What David Cameron (and Steve Hilton, his chief strategist for many years) think of Harriet Harman

I recently ordered a copy of David Cameron’s autobiography For the Record in connection with a book project I’m working on. The book is scheduled for publication in the autumn.

Cameron’s book was priced at £25 on publication (September 2019). Used copies in very good condition (possible new) can be bought for a little over £6.00 on Amazon. I bought a used copy, not wanting to give a penny to Cameron. The quality was “as new”, even if the author was, and remains, a five-star liberal plonker.

Before I turn to Cameron’s views on Hattie Harperson, what of Steve Hilton, his chief strategy advisor for many years? The two had studied PPE (Politics, Philosophy, Economics) at Oxford University together. When I worked as a business consultant at the Conservative Central Headquarters in London (2006-8) Hilton was widely considered as… how best to describe him?… a picnic short of a sandwich. I once had a meeting with Hilton and others, in which I expressed an opinion on something (I forget what). Hilton exploded, like a hysterical toddler.

We know what Hilton thought of Harperson from an interview the two of them had on The Andrew Marr Show in May 2015, which we have on our YouTube channel. The piece is here (video, 2:38). Hilton fawns over Harperson, it’s nothing short of excruciating.

And what of Cameron? Firstly, an aside. For those of us who admire Philip Davies MP and know the critical role he played in the early (and later) days of the campaign to withdraw the UK from the EU, it’s a disgrace that Cameron’s sole reference to Philip (p.332), is in the context of the three-line-whip on Conservative MPs to oppose a referendum on the EU, on 11 October, 2011. 81 Conservative MPs rebelled. Cameron’s words:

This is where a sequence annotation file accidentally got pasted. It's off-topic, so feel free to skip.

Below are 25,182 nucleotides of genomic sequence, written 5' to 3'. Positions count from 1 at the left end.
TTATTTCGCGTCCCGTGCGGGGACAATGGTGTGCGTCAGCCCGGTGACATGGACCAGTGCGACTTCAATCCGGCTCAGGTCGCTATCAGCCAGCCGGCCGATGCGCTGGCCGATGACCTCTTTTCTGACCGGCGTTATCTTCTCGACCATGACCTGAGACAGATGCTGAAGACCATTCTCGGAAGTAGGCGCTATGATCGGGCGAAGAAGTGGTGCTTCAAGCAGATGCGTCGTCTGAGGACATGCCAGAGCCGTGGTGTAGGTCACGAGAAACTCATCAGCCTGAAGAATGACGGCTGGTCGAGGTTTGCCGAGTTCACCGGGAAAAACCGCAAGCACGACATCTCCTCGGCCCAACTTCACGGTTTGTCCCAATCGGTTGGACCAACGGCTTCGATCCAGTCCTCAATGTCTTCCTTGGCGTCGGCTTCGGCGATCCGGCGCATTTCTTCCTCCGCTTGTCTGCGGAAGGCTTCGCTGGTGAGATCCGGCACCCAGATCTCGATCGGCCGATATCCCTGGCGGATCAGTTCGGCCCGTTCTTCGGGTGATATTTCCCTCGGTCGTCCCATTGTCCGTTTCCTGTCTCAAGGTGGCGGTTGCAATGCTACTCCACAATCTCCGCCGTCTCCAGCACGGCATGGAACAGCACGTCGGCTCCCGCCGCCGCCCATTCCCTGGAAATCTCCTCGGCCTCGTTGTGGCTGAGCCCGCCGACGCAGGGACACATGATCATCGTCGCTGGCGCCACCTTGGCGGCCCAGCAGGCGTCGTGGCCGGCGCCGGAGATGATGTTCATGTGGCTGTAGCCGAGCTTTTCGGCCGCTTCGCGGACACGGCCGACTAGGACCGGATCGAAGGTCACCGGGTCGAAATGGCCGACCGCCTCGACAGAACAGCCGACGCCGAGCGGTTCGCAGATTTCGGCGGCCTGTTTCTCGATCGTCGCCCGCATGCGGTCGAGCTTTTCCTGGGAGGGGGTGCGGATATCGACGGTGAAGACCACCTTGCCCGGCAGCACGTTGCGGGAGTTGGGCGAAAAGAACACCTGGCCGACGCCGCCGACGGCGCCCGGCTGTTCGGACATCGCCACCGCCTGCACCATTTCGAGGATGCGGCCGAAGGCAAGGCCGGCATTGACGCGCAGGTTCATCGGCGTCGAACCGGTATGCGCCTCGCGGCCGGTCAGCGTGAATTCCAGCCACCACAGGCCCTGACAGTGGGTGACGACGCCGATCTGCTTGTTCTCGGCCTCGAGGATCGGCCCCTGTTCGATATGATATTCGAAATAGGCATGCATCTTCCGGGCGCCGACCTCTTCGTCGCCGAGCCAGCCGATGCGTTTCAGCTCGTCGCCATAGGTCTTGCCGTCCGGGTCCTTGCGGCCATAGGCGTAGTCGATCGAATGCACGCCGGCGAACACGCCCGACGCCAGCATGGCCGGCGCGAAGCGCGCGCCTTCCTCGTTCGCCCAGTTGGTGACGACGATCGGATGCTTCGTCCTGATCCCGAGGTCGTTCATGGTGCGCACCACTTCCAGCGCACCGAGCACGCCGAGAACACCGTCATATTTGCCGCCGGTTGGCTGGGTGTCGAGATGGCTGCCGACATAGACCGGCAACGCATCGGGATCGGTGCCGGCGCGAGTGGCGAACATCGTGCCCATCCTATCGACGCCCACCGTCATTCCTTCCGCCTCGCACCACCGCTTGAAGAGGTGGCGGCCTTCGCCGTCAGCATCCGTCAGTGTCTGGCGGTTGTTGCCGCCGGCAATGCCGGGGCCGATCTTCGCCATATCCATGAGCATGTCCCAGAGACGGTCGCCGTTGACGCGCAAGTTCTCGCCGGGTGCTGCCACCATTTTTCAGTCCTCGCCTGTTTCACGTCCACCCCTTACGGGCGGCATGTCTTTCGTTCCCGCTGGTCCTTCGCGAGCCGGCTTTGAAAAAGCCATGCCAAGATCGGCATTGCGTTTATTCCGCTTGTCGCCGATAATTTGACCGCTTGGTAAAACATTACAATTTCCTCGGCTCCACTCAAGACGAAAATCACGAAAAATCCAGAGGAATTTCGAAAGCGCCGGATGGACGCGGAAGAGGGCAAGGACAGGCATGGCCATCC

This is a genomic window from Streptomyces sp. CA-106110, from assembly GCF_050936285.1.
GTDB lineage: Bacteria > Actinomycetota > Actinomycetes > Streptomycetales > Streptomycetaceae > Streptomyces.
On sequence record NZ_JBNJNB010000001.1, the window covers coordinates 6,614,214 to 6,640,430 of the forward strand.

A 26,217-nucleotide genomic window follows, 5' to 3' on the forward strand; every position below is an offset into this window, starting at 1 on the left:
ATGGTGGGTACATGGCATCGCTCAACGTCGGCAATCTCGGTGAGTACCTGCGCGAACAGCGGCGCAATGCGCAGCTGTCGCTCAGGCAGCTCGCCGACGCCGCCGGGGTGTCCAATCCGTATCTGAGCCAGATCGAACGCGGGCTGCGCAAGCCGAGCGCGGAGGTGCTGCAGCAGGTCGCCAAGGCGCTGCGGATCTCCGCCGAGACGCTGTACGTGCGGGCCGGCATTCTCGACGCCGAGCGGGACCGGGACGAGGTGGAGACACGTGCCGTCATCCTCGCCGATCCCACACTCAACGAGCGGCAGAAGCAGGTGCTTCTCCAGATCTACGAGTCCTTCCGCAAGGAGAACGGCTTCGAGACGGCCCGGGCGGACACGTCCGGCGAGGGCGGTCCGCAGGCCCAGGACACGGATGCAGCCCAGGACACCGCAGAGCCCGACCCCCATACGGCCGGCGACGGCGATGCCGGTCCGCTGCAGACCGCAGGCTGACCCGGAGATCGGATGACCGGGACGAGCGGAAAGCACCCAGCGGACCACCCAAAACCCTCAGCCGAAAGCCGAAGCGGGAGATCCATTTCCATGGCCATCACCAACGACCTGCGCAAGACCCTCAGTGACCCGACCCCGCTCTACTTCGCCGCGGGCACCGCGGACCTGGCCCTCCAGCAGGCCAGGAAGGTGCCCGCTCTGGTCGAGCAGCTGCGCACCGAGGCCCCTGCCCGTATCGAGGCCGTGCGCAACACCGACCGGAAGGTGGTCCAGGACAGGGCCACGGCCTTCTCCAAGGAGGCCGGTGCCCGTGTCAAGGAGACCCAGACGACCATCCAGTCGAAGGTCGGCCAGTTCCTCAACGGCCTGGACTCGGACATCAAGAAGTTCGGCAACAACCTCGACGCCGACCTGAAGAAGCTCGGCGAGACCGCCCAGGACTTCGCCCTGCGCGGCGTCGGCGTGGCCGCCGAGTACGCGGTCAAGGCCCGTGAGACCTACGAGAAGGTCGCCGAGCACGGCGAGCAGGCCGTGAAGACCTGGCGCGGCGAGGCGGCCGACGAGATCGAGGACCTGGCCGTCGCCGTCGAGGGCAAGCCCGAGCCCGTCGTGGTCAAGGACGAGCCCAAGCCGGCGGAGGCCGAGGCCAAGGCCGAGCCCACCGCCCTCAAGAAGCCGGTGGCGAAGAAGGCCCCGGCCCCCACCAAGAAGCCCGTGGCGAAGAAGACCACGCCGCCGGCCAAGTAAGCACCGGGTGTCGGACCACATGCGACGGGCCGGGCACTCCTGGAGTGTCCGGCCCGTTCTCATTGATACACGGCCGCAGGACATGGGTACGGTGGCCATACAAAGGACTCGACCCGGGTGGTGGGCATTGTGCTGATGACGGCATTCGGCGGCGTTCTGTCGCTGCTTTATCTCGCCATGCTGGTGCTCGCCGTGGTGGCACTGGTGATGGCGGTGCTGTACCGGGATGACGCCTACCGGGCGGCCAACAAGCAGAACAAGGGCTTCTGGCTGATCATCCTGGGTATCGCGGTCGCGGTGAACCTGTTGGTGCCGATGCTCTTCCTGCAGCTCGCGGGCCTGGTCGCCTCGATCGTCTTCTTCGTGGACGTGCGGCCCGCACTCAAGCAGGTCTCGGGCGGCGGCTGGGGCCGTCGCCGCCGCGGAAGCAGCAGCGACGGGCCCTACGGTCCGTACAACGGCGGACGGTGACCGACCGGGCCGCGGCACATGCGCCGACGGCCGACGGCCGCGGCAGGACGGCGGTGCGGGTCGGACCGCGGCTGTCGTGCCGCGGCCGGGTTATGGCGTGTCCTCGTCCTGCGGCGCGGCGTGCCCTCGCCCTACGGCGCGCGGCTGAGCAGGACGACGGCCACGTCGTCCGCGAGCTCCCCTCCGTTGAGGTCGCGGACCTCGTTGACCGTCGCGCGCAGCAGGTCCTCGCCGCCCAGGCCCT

Lisbon [J4MB: The Lisbon Treaty] didn’t just rile the usual suspects. It also had an impact on the younger, liberal, what some might call the “Cameroon” wing of the party – reinforced by the fact that MPs were keen to reflect their constituents’ views. The bright and loyal MP Stuart Andrew came up to me and said that he backed my leadership, but because of the boundary review he would potentially be going for the same seat as anti-EU MP Philip Davies, and he had to rebel. I didn’t like it, but I understood.

The ringleaders were rapturous. They had brought about the biggest parliamentary rebellion on the issue of the EU for years…

Harperson, in stark contrast, is mentioned in seven sections of the book. On p.243:

Harriet Harman was effective. She asked questions about subjects she was passionate about, like equal pay and justice for rape victims. And she had a strong but likeable character, with a good sense of humour, which meant she managed to be persistent without ever sounding strident. [J4MB: Is Cameron confusing her with another woman?]

So there you have it. In common with Steve Hilton, his chief strategist, Cameron admired the most vile radical feminist of her generation. Cameron was no conservative.

The book is 732 pages long, the index alone 28 pages. The word “feminism” doesn’t appear in the index.

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